1. While I do think these parents should be nominated for Darwin Awards, in your example you fail to notice that Ford does not have the same cash balance that Apple does, so anyone with a gripe and *leave off the redundant adjectives* lawyer can sue Apple and get something out of it. Not so with Ford.

    2. The fat boy’s on form tonight. He can’t even put together a proper sentence – omitting, I believe, the word ‘kid’.

      Geez, what an idiot troll.

      1. He says things that some of us want to say but don’t have the…uh, cojones to say them. Primal emotions well up when hearing stories of parental negligence, and they must be ameliorated. Niceties like grammar and sentence structure are naturally excused in such cases.

        1. I was typing the comment on my iPhone which due to its tiny screen made me miss words when I reviewed my comment before posting.

          First, the screen is small, secondly the text input box is tinier than a gnat’s ass, and thirdly the MDN website can’t be pinched and zoomed to increase font size.

          I don’t know why to this day pinch & zoom doesn’t work on MDN, but that’s a rant for another day. 🙂

          I thought I’d share a few thoughts on this with you.

          1. “I was typing the comment on my iPhone which due to its tiny screen made me miss words…
            First, the screen is small, secondly the text input box is tinier than a gnat’s ass, and thirdly the MDN website can’t be pinched and zoomed to increase font size.”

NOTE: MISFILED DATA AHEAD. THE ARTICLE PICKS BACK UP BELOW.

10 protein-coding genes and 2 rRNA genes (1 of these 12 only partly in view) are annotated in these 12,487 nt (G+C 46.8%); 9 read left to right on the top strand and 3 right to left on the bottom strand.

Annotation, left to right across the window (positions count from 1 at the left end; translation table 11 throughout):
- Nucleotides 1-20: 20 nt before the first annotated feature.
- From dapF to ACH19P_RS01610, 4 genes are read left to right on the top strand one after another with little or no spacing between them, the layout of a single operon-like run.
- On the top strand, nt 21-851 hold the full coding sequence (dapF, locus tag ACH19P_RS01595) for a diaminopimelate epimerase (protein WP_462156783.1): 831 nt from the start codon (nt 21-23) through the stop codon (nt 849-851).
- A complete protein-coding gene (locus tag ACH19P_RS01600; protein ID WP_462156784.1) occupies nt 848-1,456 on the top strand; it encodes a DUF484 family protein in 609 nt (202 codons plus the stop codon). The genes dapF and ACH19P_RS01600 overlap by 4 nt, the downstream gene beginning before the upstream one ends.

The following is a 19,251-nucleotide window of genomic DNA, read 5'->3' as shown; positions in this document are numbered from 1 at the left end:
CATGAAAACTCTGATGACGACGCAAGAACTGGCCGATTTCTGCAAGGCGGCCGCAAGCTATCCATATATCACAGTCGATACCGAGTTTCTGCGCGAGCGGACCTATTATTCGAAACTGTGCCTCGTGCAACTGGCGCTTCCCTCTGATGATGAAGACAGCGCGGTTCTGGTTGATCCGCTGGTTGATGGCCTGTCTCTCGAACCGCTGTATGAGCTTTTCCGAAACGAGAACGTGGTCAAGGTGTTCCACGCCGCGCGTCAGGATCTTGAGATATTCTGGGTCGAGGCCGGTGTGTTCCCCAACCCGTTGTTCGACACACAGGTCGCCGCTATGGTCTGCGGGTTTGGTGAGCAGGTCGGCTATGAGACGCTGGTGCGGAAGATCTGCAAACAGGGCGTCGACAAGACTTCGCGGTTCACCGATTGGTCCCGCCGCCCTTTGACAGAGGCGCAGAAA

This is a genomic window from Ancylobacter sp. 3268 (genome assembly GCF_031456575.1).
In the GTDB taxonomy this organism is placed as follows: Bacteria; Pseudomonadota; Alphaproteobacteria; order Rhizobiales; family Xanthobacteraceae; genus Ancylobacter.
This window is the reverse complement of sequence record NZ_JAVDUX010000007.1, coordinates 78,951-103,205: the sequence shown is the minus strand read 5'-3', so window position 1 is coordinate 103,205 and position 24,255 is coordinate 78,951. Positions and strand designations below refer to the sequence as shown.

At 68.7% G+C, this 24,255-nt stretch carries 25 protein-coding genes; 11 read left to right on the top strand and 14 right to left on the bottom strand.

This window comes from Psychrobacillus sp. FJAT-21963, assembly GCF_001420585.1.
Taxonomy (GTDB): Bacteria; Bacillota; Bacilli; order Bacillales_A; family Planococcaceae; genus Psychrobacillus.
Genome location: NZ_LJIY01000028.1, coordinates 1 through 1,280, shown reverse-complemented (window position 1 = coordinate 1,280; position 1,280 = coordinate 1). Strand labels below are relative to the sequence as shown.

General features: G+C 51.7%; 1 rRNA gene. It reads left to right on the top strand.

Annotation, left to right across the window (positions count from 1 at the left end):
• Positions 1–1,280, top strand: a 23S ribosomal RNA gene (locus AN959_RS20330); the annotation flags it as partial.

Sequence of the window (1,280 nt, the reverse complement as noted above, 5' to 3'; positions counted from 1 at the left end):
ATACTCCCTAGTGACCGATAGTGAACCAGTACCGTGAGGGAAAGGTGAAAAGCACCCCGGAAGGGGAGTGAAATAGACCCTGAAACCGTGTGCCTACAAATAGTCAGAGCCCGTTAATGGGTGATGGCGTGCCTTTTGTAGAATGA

Would you prefer a Samsung Note 2 Phablet?

          2. For so many of us, Apple’s appeal lies exactly in the elimination of frustration when operating the technology, so a design limitation such as you describe rankles even more. Surely some of the blame lies with the app, though.

            What I do is tap the microphone symbol on the keyboard and dictate the message, rather than peck it out. It’s uncannily accurate. Of course, you mightn’t care to voice messages in a crowded subway car.

  4. I’m sure this will be settled with the virtual switchblade app and the virtual zippo lighter app.

    I’m working on a virtual cigarette next. Kids will love them.

  5. I’ve got three grandkids using an iPad 2 and another autistic grand-‘step’child using an original iPad. Both are on my account.

    I have never had an errant charge. The biggest problems I run into are the icons being moved all over the place, but as long as they can find them, whatever.

    I have movies, TV show and all that locked down to their levels.
    Accounts are locked, all the common sense things.